Mozambique has achieved substantial reductions in maternal, under-five, and neonatal mortality rates. However, progress has been uneven and limited for the poorest populations in rural areas. The Government of Mozambique is leading an effort with the help of the GFF partnership to ensure equitable access to services.
The GFF Partnership Response
Mozambique’s five-year Investment Case prioritizes actions to strengthen access to reproductive, maternal, newborn, child and adolescent health and nutrition services in high-burden districts in ten provinces. The GFF partnership is co-financing the Investment Case through the Primary Health Care Strengthening Program with specific emphasis on results, quality, and access to essential primary health care services, as well as data collection improvements and monitoring, among others.
With support from the GFF partnership, the Government has managed to improve services by increasing spending in underserved provinces to hire and train more health staff and community health workers, increase the availability of essential drugs in primary care facilities. This has increased institutional deliveries, and this is expected to reduce maternal and neonatal deaths. For example, the share of births that occurred in health facilities reached 80 percent, a number that exceeded the 2018 goals. In addition, key nutrition personnel were trained and the Nutrition Intervention Package was rolled out in the eight highest-burden provinces resulting in 3,609,078 additional children receiving basic nutrition services between 2017-2018. The Government is building on this progress as an entry point for broader health systems reform.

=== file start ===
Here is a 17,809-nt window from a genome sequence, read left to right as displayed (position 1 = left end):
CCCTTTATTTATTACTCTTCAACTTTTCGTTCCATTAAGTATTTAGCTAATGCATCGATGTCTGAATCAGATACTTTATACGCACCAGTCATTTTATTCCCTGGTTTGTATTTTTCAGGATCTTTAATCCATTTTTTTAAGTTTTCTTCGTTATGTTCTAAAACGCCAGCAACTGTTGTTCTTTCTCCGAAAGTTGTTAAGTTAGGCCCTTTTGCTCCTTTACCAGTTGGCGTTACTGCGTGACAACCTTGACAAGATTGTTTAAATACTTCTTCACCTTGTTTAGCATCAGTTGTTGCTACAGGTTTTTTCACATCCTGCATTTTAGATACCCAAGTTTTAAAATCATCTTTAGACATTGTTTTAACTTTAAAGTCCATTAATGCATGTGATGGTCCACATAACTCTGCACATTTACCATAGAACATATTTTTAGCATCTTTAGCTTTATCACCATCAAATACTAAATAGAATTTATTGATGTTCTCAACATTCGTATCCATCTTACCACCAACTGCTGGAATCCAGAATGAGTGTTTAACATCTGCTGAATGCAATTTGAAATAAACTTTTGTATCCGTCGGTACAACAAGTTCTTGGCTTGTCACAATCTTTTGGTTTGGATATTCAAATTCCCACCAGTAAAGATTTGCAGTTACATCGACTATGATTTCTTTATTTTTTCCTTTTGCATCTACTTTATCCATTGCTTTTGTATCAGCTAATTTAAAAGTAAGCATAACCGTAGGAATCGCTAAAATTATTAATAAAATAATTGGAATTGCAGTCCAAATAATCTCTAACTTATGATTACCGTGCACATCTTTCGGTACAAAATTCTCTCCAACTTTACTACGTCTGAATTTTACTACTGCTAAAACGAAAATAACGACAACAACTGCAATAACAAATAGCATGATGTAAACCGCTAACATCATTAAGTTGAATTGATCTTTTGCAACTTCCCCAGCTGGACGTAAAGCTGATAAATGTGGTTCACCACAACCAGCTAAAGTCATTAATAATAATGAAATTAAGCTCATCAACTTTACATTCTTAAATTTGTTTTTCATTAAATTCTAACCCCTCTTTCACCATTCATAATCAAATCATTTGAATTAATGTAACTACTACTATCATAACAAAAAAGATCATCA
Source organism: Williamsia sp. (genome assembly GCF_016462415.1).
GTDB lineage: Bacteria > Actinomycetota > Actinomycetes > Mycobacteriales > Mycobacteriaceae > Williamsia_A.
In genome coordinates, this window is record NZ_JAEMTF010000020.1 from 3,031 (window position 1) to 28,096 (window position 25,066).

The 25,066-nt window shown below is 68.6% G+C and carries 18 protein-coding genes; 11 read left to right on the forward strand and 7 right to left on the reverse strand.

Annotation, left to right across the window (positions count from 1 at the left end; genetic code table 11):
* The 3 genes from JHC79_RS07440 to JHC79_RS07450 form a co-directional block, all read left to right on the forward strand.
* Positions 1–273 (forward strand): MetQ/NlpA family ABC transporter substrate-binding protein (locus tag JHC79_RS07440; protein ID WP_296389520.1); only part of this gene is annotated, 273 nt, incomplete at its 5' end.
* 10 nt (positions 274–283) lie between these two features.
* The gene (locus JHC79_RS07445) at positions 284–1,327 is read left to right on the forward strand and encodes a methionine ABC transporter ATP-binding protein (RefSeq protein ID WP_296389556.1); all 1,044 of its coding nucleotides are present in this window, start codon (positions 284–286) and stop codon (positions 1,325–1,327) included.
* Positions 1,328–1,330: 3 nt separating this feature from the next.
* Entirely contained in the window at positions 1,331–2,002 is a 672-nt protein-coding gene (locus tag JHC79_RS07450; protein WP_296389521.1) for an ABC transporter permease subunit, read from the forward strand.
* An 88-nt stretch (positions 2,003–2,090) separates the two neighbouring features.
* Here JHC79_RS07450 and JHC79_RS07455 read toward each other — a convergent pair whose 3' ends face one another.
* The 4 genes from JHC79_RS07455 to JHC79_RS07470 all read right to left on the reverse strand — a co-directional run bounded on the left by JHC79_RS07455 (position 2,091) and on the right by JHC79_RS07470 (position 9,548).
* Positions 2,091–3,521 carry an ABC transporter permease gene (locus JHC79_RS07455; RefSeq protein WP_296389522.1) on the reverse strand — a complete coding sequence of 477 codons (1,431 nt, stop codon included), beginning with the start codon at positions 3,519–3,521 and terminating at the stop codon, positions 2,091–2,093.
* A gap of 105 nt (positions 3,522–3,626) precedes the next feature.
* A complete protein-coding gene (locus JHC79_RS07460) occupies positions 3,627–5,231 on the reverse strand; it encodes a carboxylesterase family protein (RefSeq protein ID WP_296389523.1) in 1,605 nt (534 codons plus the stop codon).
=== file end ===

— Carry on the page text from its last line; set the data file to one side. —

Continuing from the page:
More information on how Mozambique achieved results are available on the latest 2018-2019 GFF Annual Report.
GFF SECRETARIAT CONTACT
Tania Ortiz de Zuniga
LIAISON OFFICER CONTACT
Yolanda Carla Felix Manuel
Investment Case: Primary Health Care Strengthening Program
COVID-19 BRIEF: PRESERVE ESSENTIAL HEALTH SERVICES DURING THE COVID-19 PANDEMIC
Project Appraisal: Project Appraisal Document
Press Release: World Bank Injects $105 Million to Improve Primary Health Care in Underserved Areas of Mozambique
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